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Brooklyn Street Art

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JAZ + Dzia at Up North Fest X BSA: Røst, Norway. UPN Dispatch 2

Posted on July 11, 2017

This is the third year for Northern Norway’s UPN Festival and this year it’s on an Island called Røst and includes a collection of artists eager to do site-specific and environmental works – one evolutionary development in the mural festivals that blossom throughout the world right now. BSA is proud to bring you images and interviews along with Urban Nation this year at UpNorth, where the seagulls never stop calling and the sun never goes down this time of year.


“We try to show a big spectrum of styles and have as much variation as possible,” says Gøran Moya.

Moya runs the UpNorth art festival with about 5 other people, he says. “Without these people this would not be possible.” This year Urban Nation from Berlin, including director Yasha Young, joined with the UpNorth team and co-curated the selections of artists as well.

BSA: How did this Street Art festival begin?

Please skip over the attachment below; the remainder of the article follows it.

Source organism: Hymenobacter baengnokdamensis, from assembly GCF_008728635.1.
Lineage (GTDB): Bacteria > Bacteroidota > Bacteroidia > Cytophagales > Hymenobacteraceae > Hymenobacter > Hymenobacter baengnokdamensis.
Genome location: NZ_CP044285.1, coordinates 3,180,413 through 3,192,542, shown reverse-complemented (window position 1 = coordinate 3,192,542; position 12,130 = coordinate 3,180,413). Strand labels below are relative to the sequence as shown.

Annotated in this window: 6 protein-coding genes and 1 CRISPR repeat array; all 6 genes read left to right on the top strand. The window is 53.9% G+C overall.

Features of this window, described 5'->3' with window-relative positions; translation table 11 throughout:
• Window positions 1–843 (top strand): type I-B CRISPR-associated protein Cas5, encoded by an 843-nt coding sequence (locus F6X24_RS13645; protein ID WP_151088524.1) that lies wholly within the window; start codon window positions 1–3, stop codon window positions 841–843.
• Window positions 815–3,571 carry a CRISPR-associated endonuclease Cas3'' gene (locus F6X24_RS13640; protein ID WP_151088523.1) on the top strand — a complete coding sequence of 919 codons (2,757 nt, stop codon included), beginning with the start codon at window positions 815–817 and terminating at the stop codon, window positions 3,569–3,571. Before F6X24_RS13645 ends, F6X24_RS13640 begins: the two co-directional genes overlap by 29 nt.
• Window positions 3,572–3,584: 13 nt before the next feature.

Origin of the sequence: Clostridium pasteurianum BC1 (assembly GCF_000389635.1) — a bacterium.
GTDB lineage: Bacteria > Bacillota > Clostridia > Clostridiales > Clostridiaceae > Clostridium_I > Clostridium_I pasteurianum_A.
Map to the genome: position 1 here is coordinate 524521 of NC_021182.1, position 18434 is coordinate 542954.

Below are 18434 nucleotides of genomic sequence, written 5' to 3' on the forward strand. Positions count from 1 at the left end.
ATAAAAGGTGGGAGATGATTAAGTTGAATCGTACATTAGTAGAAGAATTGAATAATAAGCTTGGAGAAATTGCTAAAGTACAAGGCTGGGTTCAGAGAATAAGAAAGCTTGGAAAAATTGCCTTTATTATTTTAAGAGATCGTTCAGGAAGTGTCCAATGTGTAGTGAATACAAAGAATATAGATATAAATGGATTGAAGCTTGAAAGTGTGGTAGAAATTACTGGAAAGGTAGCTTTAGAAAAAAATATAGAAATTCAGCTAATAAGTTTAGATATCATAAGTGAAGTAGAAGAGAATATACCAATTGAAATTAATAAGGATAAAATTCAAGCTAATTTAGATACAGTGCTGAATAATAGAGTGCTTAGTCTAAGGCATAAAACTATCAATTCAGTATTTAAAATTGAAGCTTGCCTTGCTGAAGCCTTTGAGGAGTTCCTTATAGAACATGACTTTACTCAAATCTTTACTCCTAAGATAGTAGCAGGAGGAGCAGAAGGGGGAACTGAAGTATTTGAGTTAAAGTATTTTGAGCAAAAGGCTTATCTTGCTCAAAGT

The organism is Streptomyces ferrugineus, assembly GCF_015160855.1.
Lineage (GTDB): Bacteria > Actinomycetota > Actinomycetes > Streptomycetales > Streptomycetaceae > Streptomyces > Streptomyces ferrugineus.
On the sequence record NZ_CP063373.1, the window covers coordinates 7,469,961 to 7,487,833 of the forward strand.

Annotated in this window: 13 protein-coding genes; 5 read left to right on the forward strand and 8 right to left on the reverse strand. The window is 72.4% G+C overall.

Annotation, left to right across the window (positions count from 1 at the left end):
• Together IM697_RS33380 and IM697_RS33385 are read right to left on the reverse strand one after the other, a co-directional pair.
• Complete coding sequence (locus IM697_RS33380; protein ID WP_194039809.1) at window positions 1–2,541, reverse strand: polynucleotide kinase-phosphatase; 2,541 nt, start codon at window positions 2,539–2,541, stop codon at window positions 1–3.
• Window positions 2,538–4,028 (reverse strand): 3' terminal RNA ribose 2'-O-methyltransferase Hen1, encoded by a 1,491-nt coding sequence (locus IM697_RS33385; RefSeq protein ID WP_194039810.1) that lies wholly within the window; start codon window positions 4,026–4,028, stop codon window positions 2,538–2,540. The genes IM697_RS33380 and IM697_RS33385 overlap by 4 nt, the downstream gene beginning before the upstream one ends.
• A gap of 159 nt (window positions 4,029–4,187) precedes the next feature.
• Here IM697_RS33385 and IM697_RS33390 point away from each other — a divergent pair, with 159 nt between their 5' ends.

Gøran Moya:
It began with getting Phlegm to paint a big mural in Bodø in 2013. The positive response to this made me think that it could be possible to extend this into something bigger. We have some great locations up here. Something different. So in 2015 the first UpNorth Festival was arranged in Sulitjelma, the second in 2016 was in Bodø, and this year in Røst.

 

JAZ. Up North Fest 2017. Røst, Norway. (photo © Tor Ståle Moen)

BSA: How did you chose these artists this year for the festival?
Gøran Moya: This year´s festival is curated together with Urban Nation Berlin. We are just trying to get artists that we think fit the surroundings, but not in an easy way; Something that brings a contrast.

More from Mr. Moya tomorrow but now lets look at the two interventions from artists JAZ and Dzia.

 

JAZ. Up North Fest 2017. Røst, Norway. (photo © Tor Ståle Moen)

Franco Fasoli, or JAZ, has travelled to many cities over the last decade painting murals that often involve historical archtypes at war or readying for battle. Born in Buenos Aires, Argentina in the early 80s, he says his studies in ceramic art have also been taking form in his mind and he will be doing more sculpture.

We have actually seen two of his sculptures in person over the last year: the emerging lower half of a military horse coming up through the floor at the Artmossphere Biennale in Moscow last September and again earlier in Berlin for his anamorphic multi-limbed wresters in the PM/10 show at Urban Nation with Instagrafite last June.

For UPN here in Røst we find JAZ painting a new stately equine image as well, and you can see his affinity for the depth and volume of form even in his wall murals.

 

JAZ. Up North Fest 2017. Røst, Norway. (photo © Tor Ståle Moen)

BSA: This is an unique place for a mural festival – both because it is away from a major urban center and because the days are 24 hours long this time of year. How would you describe painting on this island this time of year?